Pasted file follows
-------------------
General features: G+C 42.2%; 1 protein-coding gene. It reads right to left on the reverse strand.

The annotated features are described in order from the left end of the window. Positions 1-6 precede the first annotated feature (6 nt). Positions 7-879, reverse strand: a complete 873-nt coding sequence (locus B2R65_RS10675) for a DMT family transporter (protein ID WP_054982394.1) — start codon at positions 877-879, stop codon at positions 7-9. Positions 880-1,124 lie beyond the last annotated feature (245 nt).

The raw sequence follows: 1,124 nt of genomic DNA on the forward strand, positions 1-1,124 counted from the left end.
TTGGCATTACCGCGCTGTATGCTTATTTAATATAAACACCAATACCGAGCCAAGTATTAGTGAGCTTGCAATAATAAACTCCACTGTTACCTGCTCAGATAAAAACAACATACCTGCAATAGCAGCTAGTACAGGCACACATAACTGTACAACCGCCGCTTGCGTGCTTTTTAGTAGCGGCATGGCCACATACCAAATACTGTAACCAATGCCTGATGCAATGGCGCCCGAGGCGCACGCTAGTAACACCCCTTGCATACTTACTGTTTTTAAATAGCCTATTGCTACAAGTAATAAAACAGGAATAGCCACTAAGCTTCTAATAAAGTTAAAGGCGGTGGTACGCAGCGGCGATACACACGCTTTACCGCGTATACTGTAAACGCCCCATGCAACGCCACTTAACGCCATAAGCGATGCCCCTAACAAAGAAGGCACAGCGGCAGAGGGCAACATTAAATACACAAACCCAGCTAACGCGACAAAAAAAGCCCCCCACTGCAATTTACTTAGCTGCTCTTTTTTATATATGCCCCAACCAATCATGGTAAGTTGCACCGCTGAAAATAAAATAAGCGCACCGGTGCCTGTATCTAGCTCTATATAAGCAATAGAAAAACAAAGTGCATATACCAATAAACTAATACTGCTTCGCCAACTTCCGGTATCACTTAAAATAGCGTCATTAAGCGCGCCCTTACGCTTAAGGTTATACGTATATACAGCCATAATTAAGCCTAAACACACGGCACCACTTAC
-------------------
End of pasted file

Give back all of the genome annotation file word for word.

General features: G+C 42.2%; 1 protein-coding gene. It reads right to left on the reverse strand.

The annotated features are described in order from the left end of the window. Positions 1-6 precede the first annotated feature (6 nt). Positions 7-879, reverse strand: a complete 873-nt coding sequence (locus B2R65_RS10675) for a DMT family transporter (protein ID WP_054982394.1) — start codon at positions 877-879, stop codon at positions 7-9. Positions 880-1,124 lie beyond the last annotated feature (245 nt).

The raw sequence follows: 1,124 nt of genomic DNA on the forward strand, positions 1-1,124 counted from the left end.
TTGGCATTACCGCGCTGTATGCTTATTTAATATAAACACCAATACCGAGCCAAGTATTAGTGAGCTTGCAATAATAAACTCCACTGTTACCTGCTCAGATAAAAACAACATACCTGCAATAGCAGCTAGTACAGGCACACATAACTGTACAACCGCCGCTTGCGTGCTTTTTAGTAGCGGCATGGCCACATACCAAATACTGTAACCAATGCCTGATGCAATGGCGCCCGAGGCGCACGCTAGTAACACCCCTTGCATACTTACTGTTTTTAAATAGCCTATTGCTACAAGTAATAAAACAGGAATAGCCACTAAGCTTCTAATAAAGTTAAAGGCGGTGGTACGCAGCGGCGATACACACGCTTTACCGCGTATACTGTAAACGCCCCATGCAACGCCACTTAACGCCATAAGCGATGCCCCTAACAAAGAAGGCACAGCGGCAGAGGGCAACATTAAATACACAAACCCAGCTAACGCGACAAAAAAAGCCCCCCACTGCAATTTACTTAGCTGCTCTTTTTTATATATGCCCCAACCAATCATGGTAAGTTGCACCGCTGAAAATAAAATAAGCGCACCGGTGCCTGTATCTAGCTCTATATAAGCAATAGAAAAACAAAGTGCATATACCAATAAACTAATACTGCTTCGCCAACTTCCGGTATCACTTAAAATAGCGTCATTAAGCGCGCCCTTACGCTTAAGGTTATACGTATATACAGCCATAATTAAGCCTAAACACACGGCACCACTTAC